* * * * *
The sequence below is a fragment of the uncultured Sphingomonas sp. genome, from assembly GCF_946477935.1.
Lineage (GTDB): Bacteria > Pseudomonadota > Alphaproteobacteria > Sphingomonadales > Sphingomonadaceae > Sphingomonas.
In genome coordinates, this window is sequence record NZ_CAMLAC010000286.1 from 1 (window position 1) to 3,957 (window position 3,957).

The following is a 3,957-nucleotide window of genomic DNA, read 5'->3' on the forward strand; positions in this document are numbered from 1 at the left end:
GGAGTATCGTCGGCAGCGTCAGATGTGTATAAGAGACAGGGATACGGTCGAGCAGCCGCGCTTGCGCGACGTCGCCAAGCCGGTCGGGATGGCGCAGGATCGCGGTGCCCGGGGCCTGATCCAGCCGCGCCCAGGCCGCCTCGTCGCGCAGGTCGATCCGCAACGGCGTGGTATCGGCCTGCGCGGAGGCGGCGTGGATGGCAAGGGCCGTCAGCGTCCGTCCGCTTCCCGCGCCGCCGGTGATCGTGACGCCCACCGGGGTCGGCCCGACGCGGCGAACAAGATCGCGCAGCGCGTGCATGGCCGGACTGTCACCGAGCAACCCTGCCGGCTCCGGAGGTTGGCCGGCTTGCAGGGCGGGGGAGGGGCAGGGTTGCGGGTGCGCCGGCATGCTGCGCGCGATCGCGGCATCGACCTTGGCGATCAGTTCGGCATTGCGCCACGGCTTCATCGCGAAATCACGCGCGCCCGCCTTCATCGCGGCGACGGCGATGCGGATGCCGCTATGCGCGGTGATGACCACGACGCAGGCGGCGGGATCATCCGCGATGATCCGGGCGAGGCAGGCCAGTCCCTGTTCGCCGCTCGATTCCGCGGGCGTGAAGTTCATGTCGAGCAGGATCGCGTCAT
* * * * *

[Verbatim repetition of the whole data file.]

The sequence below is a fragment of the uncultured Sphingomonas sp. genome, from assembly GCF_946477935.1.
Lineage (GTDB): Bacteria > Pseudomonadota > Alphaproteobacteria > Sphingomonadales > Sphingomonadaceae > Sphingomonas.
In genome coordinates, this window is sequence record NZ_CAMLAC010000286.1 from 1 (window position 1) to 3,957 (window position 3,957).

The following is a 3,957-nucleotide window of genomic DNA, read 5'->3' on the forward strand; positions in this document are numbered from 1 at the left end:
GGAGTATCGTCGGCAGCGTCAGATGTGTATAAGAGACAGGGATACGGTCGAGCAGCCGCGCTTGCGCGACGTCGCCAAGCCGGTCGGGATGGCGCAGGATCGCGGTGCCCGGGGCCTGATCCAGCCGCGCCCAGGCCGCCTCGTCGCGCAGGTCGATCCGCAACGGCGTGGTATCGGCCTGCGCGGAGGCGGCGTGGATGGCAAGGGCCGTCAGCGTCCGTCCGCTTCCCGCGCCGCCGGTGATCGTGACGCCCACCGGGGTCGGCCCGACGCGGCGAACAAGATCGCGCAGCGCGTGCATGGCCGGACTGTCACCGAGCAACCCTGCCGGCTCCGGAGGTTGGCCGGCTTGCAGGGCGGGGGAGGGGCAGGGTTGCGGGTGCGCCGGCATGCTGCGCGCGATCGCGGCATCGACCTTGGCGATCAGTTCGGCATTGCGCCACGGCTTCATCGCGAAATCACGCGCGCCCGCCTTCATCGCGGCGACGGCGATGCGGATGCCGCTATGCGCGGTGATGACCACGACGCAGGCGGCGGGATCATCCGCGATGATCCGGGCGAGGCAGGCCAGTCCCTGTTCGCCGCTCGATTCCGCGGGCGTGAAGTTCATGTCGAGCAGGATCGCGTCAT